I talk about “r” a lot here*. Seriously, if you take a look at this site’s analytics, you’ll find that the Google query that brings the most traffic is simply “r.” The consonant is one of the most important ways by which we distinguish English accents, so this shouldn’t be surprising.
Anyway, I was up in Montreal a few weeks back, where I got a great opportunity to listen to one of North America’s great non-English dialects. One of the things I’d long heard about Montreal French was that, unlike its Parisian cousin, it once featured a trilled [r] (similar to Spanish or Italian). I can’t say I heard a single instance of this on Montreal’s streets though; it seems pretty clear that, as of 2013, the uvular /r/ (i.e. [ʁ], [ʀ], or [χ]) rules the day. /R/, you see, isn’t just a large dialect marker in English; it’s a common marker in numerous Indo-European languages.
Montreal French, like American English, seemed to have undergone a transition after World War II when it comes to rhotics. Here’s a brief summary from Nagy, Moisset, and Sankoff’s On the acquisition of variable phonology in L2:
Before about 1950, the Montréal dialect had tongue-tip [r], r roulé, whereas Québec City and the rest of Eastern Québec had uvular [R], r grasseillé (Vinay 1950). As of the 1950s, Montrealers began to change to [R], such that by 1971, most speakers under 25 had uvular [R], not apical [r].
Just as New Englanders, New Yorkers, and American Southerns began to tack /r/ at the end of words where it was once non-existent, Montrealers began to shift from their traditional, regionally specific [r] to a more “Parisian” variant.
The Montreal French shift rather reminds me of another “r” divide: Puerto Rican Spanish‘s variation between the alveolar and velar /r/. Like /r/ in other languages, this correlates with sociological factors such as age. For instance, Jonathan Carl Holmquist conducted a study based on recordings made in the mid-1990s in which he found that rates of /r/ allophones differed between generations. In the town where his study was focused, speakers over 65 used [x] 90% of the time (the consonant more commonly used in other dialects of Spanish for “José”) Speakers under the age of 39, however, used this marked allophone only 28% of the time. (Again this seems to align roughly with the period after World War II.)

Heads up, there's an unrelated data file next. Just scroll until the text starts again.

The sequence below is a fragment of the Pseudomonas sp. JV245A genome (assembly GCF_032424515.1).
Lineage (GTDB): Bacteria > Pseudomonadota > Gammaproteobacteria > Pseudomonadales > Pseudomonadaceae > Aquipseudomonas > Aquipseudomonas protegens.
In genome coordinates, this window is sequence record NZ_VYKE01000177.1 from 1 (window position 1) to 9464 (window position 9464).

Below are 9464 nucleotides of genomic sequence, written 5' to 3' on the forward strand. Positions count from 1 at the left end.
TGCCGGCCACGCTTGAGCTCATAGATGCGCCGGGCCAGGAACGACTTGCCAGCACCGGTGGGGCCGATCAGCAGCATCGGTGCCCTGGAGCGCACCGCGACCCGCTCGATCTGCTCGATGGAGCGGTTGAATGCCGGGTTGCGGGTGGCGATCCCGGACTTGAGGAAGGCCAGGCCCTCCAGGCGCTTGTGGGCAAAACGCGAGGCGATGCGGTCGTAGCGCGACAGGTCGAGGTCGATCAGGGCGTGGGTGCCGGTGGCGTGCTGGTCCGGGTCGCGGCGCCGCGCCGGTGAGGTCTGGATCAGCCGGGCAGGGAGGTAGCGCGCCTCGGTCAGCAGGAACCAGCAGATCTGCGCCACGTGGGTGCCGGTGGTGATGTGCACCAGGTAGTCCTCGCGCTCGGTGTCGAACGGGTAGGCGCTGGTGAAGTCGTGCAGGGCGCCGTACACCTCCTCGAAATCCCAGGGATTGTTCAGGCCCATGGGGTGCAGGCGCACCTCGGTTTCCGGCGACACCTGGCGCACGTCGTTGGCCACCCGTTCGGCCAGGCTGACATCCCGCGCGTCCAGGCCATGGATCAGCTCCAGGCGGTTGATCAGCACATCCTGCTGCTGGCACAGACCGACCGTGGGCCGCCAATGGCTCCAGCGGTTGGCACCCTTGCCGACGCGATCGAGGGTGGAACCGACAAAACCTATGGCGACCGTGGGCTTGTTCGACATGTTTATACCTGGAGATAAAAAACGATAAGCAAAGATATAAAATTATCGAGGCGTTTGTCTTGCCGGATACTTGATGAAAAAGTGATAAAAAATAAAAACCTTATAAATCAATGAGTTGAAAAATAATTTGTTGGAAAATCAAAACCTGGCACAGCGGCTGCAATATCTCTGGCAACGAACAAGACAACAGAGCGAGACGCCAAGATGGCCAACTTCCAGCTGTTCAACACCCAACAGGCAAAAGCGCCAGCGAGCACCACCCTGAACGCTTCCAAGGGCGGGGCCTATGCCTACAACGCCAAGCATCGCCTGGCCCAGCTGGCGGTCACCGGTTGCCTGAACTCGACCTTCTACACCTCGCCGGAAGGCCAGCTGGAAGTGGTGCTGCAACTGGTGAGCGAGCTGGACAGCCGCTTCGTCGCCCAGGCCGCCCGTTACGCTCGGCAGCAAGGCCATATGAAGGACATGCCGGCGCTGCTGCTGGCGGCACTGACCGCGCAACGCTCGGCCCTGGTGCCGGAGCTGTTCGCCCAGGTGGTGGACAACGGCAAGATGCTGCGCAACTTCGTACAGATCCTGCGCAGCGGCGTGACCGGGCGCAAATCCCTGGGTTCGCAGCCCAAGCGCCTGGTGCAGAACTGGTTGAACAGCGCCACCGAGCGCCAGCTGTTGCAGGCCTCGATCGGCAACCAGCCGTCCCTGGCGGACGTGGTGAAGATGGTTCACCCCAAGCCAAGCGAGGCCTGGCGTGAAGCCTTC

These are but two examples, of course. /R/ divides Brazilian from European Portuguese (along with dialects within those countries themselves), distinguishes various dialects of Latin American Spanish (beyond PR mentioned above), and separates dialects of German, Dutch, Norwegian, and Swedish. Whether because /r/ is a consonant acquired relatively late in a child’s development (at least in English), or because of larger historical trends (the spread of uvular /r/ across several countries in Western Europe), it’s a salient marker in numerous parts of Europe and the Americas.
So given this site’s intense /r/ focus, it’s worth noting that English is not unique in this regard. It’s part of a larger phenomenon in which /r/ is an particularly unstable consonant, capable of changing radically in a generation. And as my Montreal example showed, you don’t have to travel very hard to find non-English examples.